## 19. How to check if two String is rotations of each other? (solution)

There is a simple trick to solve this problem, just concatenate the string with itself and check if the rotation exists there. You can do that by using indexOf or substring method. If the concatenated String contains rotation, then the given String is a rotation of former.

## 20. Implement Sieve of Eratosthenes Algorithms for Prime Number? (solution)

This is one of the tough algorithms to implement, especially if you don’t remember it :-) Sometimes, the interviewer gives you the explanation, but other times, you need to remember it.

I hope these 20 questions should be enough to get you going on your preparation for Algorithms for Coding interviews. If you need more such coding questions, you can take help from books like Cracking The Code Interview by Gayle Laakmann McDowell which contains 189+ Programming questions and solutions. A good book to prepare for programming job interviews in a short time.

By the way, the more questions you solve in practice, the better your preparation will be. So, if you think this list of questions is not enough and you need more, then check out these additional 50 programming questions for telephone interviews and these books and courses for more thorough preparation.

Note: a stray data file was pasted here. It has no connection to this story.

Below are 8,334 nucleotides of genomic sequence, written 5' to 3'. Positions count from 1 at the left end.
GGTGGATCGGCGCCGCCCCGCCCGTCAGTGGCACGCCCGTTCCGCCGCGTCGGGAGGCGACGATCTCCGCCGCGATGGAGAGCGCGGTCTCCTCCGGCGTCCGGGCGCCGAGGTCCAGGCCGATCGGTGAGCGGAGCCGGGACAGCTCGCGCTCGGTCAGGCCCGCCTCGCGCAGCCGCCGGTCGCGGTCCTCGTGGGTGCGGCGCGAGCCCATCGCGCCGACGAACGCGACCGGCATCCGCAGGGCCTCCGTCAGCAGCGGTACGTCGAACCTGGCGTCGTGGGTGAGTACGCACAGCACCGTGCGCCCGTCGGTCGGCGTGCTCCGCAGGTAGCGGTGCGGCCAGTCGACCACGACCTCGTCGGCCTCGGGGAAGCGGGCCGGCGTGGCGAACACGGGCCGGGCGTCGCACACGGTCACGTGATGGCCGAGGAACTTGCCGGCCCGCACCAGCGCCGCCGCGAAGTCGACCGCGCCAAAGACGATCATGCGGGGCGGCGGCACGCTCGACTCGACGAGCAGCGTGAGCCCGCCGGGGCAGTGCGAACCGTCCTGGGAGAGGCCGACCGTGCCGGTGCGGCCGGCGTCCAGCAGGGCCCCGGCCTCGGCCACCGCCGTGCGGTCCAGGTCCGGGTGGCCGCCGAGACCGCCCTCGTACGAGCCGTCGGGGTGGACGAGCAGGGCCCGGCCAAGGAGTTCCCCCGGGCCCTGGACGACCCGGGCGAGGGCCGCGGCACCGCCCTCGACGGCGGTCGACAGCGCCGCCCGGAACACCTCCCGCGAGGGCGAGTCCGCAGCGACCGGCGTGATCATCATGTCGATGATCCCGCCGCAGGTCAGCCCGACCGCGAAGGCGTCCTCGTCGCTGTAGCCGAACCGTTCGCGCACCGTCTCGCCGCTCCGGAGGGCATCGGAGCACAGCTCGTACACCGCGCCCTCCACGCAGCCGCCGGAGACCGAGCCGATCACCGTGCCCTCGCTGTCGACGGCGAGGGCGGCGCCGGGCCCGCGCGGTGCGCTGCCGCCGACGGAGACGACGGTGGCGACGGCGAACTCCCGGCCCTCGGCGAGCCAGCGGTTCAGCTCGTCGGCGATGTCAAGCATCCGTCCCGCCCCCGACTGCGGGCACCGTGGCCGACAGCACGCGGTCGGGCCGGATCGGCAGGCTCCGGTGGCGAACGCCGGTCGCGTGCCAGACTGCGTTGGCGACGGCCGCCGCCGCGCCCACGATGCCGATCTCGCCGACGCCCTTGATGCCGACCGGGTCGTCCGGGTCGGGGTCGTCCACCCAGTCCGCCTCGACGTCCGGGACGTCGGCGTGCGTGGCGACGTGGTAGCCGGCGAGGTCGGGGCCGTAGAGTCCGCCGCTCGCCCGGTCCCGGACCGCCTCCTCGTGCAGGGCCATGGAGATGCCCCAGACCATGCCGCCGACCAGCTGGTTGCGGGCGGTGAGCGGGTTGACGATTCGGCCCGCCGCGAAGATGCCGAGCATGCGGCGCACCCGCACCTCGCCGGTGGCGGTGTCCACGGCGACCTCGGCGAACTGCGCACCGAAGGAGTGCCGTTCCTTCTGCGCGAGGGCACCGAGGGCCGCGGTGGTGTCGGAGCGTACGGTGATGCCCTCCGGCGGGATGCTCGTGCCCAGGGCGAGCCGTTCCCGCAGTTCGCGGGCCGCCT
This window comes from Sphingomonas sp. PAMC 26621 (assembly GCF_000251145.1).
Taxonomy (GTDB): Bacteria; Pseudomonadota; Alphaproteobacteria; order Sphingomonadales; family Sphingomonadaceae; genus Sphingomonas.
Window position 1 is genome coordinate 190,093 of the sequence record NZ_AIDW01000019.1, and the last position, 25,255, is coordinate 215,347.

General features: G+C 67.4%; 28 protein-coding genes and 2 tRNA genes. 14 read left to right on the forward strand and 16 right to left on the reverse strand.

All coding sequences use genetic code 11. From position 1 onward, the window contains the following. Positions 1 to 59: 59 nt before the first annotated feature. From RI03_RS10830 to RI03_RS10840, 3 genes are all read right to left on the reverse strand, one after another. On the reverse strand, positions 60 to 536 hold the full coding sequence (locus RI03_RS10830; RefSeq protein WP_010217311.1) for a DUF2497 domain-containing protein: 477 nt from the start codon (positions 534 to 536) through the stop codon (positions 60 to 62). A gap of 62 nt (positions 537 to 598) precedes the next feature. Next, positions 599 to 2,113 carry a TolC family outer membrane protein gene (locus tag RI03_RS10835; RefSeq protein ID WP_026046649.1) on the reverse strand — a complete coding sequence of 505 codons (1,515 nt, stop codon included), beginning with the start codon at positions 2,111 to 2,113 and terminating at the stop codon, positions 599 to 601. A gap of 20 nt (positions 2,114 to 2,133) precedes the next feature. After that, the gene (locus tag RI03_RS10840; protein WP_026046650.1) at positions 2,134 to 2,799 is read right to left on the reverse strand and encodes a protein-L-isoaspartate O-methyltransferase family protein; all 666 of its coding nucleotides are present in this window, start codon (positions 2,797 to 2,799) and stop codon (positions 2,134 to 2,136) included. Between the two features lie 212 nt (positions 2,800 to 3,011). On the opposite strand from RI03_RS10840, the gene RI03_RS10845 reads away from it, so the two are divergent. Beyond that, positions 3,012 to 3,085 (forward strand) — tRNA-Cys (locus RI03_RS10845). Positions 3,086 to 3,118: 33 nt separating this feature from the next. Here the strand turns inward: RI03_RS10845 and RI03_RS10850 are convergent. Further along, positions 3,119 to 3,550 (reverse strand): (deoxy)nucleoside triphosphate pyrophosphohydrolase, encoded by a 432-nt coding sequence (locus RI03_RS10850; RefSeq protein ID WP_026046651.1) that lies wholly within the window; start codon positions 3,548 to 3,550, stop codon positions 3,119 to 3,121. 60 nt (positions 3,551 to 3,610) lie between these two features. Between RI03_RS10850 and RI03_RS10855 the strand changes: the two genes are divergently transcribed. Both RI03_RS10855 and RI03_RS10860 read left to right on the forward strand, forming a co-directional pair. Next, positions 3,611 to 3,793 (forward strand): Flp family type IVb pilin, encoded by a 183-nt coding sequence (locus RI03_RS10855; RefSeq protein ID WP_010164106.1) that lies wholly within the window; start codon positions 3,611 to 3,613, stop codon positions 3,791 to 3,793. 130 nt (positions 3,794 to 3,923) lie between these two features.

## Now You’re Ready for the Coding Interview

These are some of the most common questions outside of data structure and algorithms that help you to do really well in your interview.

I have also shared a lot of these questions on my blog, so if you are really interested, you can always go there and search for them.

These common coding, data structure, and algorithms questions are the ones you need to know to successfully interview with any company, big or small, for any level of programming job.

If you are looking for a programming or software development job, you can start your preparation with this list of courses to learn patterns, tips, and tricks to solve coding problems

## Resources to Prepare for Tech Interviews

This list provides good topics to prepare and also helps assess your preparation to find out your areas of strength and weakness.

Good knowledge of data structure and algorithms is important for success in coding interviews, and that’s where you should focus most of your attention.

## Closing Notes

Thanks, You made it to the end of the article … Good luck with your programming interview! It’s certainly not going to be easy, but by following these searching and sorting algorithm questions, you are one step closer than others.

P. S. — If you are preparing Tech Interviews then I also suggest you go through Grokking the Coding Interview: Patterns for Coding Questions to learn 16 useful coding patterns like Sliding Window, Two Pointers, Fast and Slow Pointers, Merge Intervals, Cyclic Sort, and Top K elements that can help you to solve dozens of frequently asked coding problems.

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## javinpaul

I am Java programmer, blogger, working on Java, J2EE, UNIX, FIX Protocol. I share Java tips on http://javarevisited.blogspot.com and http://java67.com